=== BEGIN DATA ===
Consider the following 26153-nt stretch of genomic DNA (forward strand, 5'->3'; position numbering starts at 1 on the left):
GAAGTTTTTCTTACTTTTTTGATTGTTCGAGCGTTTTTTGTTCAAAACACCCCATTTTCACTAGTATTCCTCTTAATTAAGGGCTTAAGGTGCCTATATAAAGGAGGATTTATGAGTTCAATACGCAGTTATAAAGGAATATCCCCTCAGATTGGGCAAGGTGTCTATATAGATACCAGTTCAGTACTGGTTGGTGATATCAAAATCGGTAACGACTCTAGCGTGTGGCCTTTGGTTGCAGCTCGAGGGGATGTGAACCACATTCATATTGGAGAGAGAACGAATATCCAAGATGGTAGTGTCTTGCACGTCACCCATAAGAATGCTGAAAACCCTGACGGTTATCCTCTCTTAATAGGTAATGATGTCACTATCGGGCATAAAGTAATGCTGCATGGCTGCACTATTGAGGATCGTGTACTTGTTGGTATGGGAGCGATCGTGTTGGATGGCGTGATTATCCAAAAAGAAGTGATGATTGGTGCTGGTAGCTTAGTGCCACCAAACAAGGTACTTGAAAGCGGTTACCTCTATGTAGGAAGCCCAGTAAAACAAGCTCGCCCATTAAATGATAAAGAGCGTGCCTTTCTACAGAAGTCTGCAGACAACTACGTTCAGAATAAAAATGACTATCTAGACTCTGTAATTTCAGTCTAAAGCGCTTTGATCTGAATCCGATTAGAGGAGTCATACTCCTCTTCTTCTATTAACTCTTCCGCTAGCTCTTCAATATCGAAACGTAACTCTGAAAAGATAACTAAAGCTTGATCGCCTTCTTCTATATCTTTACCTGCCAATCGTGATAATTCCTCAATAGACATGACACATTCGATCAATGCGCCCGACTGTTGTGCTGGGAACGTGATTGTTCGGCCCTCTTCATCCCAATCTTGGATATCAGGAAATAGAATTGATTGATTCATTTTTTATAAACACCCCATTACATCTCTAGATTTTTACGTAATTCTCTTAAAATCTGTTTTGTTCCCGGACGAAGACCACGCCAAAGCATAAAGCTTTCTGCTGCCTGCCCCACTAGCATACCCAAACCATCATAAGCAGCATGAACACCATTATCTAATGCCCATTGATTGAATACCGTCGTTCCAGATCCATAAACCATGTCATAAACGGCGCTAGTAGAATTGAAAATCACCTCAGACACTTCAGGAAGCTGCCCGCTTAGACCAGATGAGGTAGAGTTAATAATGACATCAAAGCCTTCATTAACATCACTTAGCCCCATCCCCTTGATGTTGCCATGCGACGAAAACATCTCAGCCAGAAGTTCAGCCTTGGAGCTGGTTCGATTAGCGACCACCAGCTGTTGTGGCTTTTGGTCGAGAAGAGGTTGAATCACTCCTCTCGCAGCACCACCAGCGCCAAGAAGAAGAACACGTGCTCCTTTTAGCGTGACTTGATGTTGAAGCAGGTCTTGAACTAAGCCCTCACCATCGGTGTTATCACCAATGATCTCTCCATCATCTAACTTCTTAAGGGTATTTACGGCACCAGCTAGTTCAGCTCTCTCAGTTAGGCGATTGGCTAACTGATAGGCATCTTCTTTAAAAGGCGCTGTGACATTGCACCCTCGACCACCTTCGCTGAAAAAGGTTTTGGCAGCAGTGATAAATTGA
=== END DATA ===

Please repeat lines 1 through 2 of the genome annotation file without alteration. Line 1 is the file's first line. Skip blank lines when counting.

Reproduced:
Consider the following 26153-nt stretch of genomic DNA (forward strand, 5'->3'; position numbering starts at 1 on the left):
GAAGTTTTTCTTACTTTTTTGATTGTTCGAGCGTTTTTTGTTCAAAACACCCCATTTTCACTAGTATTCCTCTTAATTAAGGGCTTAAGGTGCCTATATAAAGGAGGATTTATGAGTTCAATACGCAGTTATAAAGGAATATCCCCTCAGATTGGGCAAGGTGTCTATATAGATACCAGTTCAGTACTGGTTGGTGATATCAAAATCGGTAACGACTCTAGCGTGTGGCCTTTGGTTGCAGCTCGAGGGGATGTGAACCACATTCATATTGGAGAGAGAACGAATATCCAAGATGGTAGTGTCTTGCACGTCACCCATAAGAATGCTGAAAACCCTGACGGTTATCCTCTCTTAATAGGTAATGATGTCACTATCGGGCATAAAGTAATGCTGCATGGCTGCACTATTGAGGATCGTGTACTTGTTGGTATGGGAGCGATCGTGTTGGATGGCGTGATTATCCAAAAAGAAGTGATGATTGGTGCTGGTAGCTTAGTGCCACCAAACAAGGTACTTGAAAGCGGTTACCTCTATGTAGGAAGCCCAGTAAAACAAGCTCGCCCATTAAATGATAAAGAGCGTGCCTTTCTACAGAAGTCTGCAGACAACTACGTTCAGAATAAAAATGACTATCTAGACTCTGTAATTTCAGTCTAAAGCGCTTTGATCTGAATCCGATTAGAGGAGTCATACTCCTCTTCTTCTATTAACTCTTCCGCTAGCTCTTCAATATCGAAACGTAACTCTGAAAAGATAACTAAAGCTTGATCGCCTTCTTCTATATCTTTACCTGCCAATCGTGATAATTCCTCAATAGACATGACACATTCGATCAATGCGCCCGACTGTTGTGCTGGGAACGTGATTGTTCGGCCCTCTTCATCCCAATCTTGGATATCAGGAAATAGAATTGATTGATTCATTTTTTATAAACACCCCATTACATCTCTAGATTTTTACGTAATTCTCTTAAAATCTGTTTTGTTCCCGGACGAAGACCACGCCAAAGCATAAAGCTTTCTGCTGCCTGCCCCACTAGCATACCCAAACCATCATAAGCAGCATGAACACCATTATCTAATGCCCATTGATTGAATACCGTCGTTCCAGATCCATAAACCATGTCATAAACGGCGCTAGTAGAATTGAAAATCACCTCAGACACTTCAGGAAGCTGCCCGCTTAGACCAGATGAGGTAGAGTTAATAATGACATCAAAGCCTTCATTAACATCACTTAGCCCCATCCCCTTGATGTTGCCATGCGACGAAAACATCTCAGCCAGAAGTTCAGCCTTGGAGCTGGTTCGATTAGCGACCACCAGCTGTTGTGGCTTTTGGTCGAGAAGAGGTTGAATCACTCCTCTCGCAGCACCACCAGCGCCAAGAAGAAGAACACGTGCTCCTTTTAGCGTGACTTGATGTTGAAGCAGGTCTTGAACTAAGCCCTCACCATCGGTGTTATCACCAATGATCTCTCCATCATCTAACTTCTTAAGGGTATTTACGGCACCAGCTAGTTCAGCTCTCTCAGTTAGGCGATTGGCTAACTGATAGGCATCTTCTTTAAAAGGCGCTGTGACATTGCACCCTCGACCACCTTCGCTGAAAAAGGTTTTGGCAGCAGTGATAAATTGA